day. Here are just a few excepts from extensive reports in the next day's newspaper.
Bendigo Advertiser, Thursday 9 January 1969
One man dead, thousands of acres of bush destroyed, houses incinerated, personal tragedy
and high costthat's the Bendigo area toll for January 8, one of the worst fire disaster days in
Victoria's history.
Throughout the Country Fire Authority's Northern Zone more than 500 fire trucks, manned by more
than 2000 men helped by scores of volunteers, combined to fight major fires at Borung, Maldon,
Derwent Gully and Kangaroo Flat, not to mention numerous other outbreaks.
Wednesday was a wicked day in Bendigo. Strong northerly winds, sand and dust squalls and
temperatures over the century made it one of the most unpleasant days in the city's history.
Easing winds had last night allowed exhausted firefighters to slow most of the fires burning in a
huge arc from 50 miles northwest to 25 miles south of Bendigo.
But the BORUNG fire which has already burnt almost 35 miles, from four miles north of Korong Vale to Borung and east towards Dingee, jumping the Loddon River and Loddon Valledy Highway,
was spreading almost at will.
At MALDON, 32 miles south of Bendigo, the fire was still burning and had spread to two fronts and
firemen were having difficulty trying to contain it.
Latest reports last night were that seven houses had been burnt and an unknown number of
The fire had burnt from Wattle Gully south of Maldon to the railway station on the north side of
the town.
The fire which threatened HARCOURT on the Calder Highway had been contained to a degree
last night.
But police closed the highway completely for fear of falling trees and warned sightseers to keep
Yesterday was a total fire ban day and if there was to be any hint of just how bad a disaster day
it would turn out to be, then a fire at Taradale at 3 a.m., which burnt out eight acres of scrub,
was the warning.
A 32-years-old man, Mr Lyle Jackson, of Crusoe Road, Kangaroo Flat, collapsed and died while
helping to fight a fire which damaged a house in in Crusoe Road owned by Mr Alf Mansfield.
It is thought that Mr Jackson, a Marong Council employee, died of a heart attack.
Mr Mansfield's house was in the path of a fire that eventually burnt more than 800 acres of bush
country. Firemen managed to keep the flames from destroying the house completely but the
roof and front room were damaged.
About 100 yards away a property owned by Mr Cliff Featherstone escaped the path of the fire
while the Bendigo Motel and other homes along the Calder Highway were also in extreme danger for a short period.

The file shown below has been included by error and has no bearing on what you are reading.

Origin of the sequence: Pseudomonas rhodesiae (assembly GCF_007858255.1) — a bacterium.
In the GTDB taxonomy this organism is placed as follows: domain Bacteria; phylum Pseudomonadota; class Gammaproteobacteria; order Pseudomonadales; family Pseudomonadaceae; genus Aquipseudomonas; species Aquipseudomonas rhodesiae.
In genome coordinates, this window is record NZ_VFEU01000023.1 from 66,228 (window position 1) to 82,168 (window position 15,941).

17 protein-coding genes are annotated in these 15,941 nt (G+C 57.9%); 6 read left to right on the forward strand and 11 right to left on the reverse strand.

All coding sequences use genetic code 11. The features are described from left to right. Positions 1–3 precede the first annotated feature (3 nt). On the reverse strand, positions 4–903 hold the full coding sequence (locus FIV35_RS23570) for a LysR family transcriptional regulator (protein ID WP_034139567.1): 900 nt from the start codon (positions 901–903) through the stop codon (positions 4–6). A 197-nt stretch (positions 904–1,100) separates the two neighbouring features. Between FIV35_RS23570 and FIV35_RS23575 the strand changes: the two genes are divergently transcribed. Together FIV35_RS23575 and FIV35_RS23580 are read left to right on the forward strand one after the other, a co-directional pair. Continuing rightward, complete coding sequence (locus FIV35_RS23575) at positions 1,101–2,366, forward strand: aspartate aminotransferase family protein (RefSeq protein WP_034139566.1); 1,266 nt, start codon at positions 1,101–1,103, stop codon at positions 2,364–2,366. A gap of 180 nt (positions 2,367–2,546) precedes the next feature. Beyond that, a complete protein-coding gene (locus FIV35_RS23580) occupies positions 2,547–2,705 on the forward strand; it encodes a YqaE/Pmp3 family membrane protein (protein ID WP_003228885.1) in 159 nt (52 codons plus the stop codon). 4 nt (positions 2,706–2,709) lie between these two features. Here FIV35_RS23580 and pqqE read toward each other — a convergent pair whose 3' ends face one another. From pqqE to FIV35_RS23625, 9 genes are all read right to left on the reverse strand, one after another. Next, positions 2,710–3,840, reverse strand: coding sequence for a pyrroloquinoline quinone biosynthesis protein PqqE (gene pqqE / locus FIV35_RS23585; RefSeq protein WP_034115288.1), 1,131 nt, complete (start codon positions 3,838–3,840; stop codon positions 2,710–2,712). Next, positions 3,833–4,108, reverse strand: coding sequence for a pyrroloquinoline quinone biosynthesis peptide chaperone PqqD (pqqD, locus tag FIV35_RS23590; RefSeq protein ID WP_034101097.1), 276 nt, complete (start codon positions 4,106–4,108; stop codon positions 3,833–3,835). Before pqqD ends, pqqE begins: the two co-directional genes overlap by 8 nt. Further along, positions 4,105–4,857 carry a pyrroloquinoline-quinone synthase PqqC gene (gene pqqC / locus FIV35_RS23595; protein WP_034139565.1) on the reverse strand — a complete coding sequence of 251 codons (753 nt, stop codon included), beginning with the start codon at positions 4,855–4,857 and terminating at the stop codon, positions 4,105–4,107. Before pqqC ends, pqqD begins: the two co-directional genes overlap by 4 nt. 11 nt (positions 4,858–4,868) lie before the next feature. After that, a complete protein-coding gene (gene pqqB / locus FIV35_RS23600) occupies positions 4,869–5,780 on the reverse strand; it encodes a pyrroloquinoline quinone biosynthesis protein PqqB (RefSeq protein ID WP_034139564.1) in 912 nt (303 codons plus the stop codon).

Issue 48

Eppalock Primary School

NATIONAL TREE DAY was a wonderful success at Longlea Reserve with the Longlea Landcare Group. We had nearly as many parent and community volunteers as we did children.
We were successful in planting 240 shrubs to help increase habitat. Thanks to the many hands
who made it light work.

On Wednesday 22nd July, the Prep/Grade 1 class celebrated 100 days of School with lots
of fun activities using visual representation of 100 things.

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Sovereign Hill Camp

On Thursday the 16th of July Friday the 17th Grade 3, 4, 5, 6 went to camp at Sovereign Hill.
We got there by bus. We went to the Ragged School.
First of all we met Maam in the car park. We dressed up as
1850s children. The girls wore a dress, pantalettes, a pinafore, long socks, shoes, ribbons and a cloak. The teachers
dressed up too.
Day 1 We got to write on slates at the Ragged School, we
played with 1850s toys and
games and we walked around
the streets to see how people
lived. The girls got to do sewing.
When we got back into our normal clothes we went on the Red
Hill Mine Tour. We went underground and saw the Welcome Nugget. After the Red Hill Mine
Tour we went to Blood On The Southern Cross. We saw real fire
and we went on a weird train. In the show a flag pole with a flag on it fell down, the Eureka
Hotel burnt down, a cart burnt down and the police came. For dinner we had spaghetti bolognaise and bread and for dessert we had chocolate mousse.
Day 2 The next morning we got up and had breakfast. For breakfast I had Nutrigrain. We
got to write with ink and an ink pen, we went gold panning but I didnt find any gold. We got
to see gold being poured and purified. We
got to spend $10.00 and I bought a toffee apple, a little pack of lollies and 2 candles. The
girls got to be housemaids. We made butter and it tasted really good. At 3 oclock we left to
go home.
The whole thing was my favourite. It was the best.
by Bridie
On July 16th till July 17th, Grades 3-6 from Eppalock Primary School went to Sovereign Hill on
a camp. We left very early on Thursday morning and
arrived at camp about 9.00. We travelled by bus and
my dad was the driver.
When we got to camp we met Maam and she took us
into a room where we got dressed up as kids in the
1850s. I had to wear a leather apron, a shirt, knickerbockers, a woollen jumper, a neckerchief and a hat.
On the first day we wrote on slates and we
played with 1850s toys and games. We walked around
the streets seeing how people lived and worked. Some
people lived in tents and some in villages. I did flag
making with Kaden and Josh and that was fun. After school we
went down a mine. It was very dark and we saw men digging.
Then we went back to our rooms and got ready to go to tea.
We had spaghetti bolognaise and chocolate mousse for tea.
After tea we went to Blood on the Southern Cross. I liked the
The next day we got dressed up again. We wrote with pen and
ink and that was hard. We went gold panning and I found some
fake gold. I knew it was fake because it floated in the water. We
had $10 to spend after lunch and I bought a
jar with some tiny bits of gold in it. I also got a yoyo. After that
we went back to our rooms to get ready to go home. I thought
the camp was good because it was my first time on school
camp and I loved it.
by Will

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Mulligrubs Excursion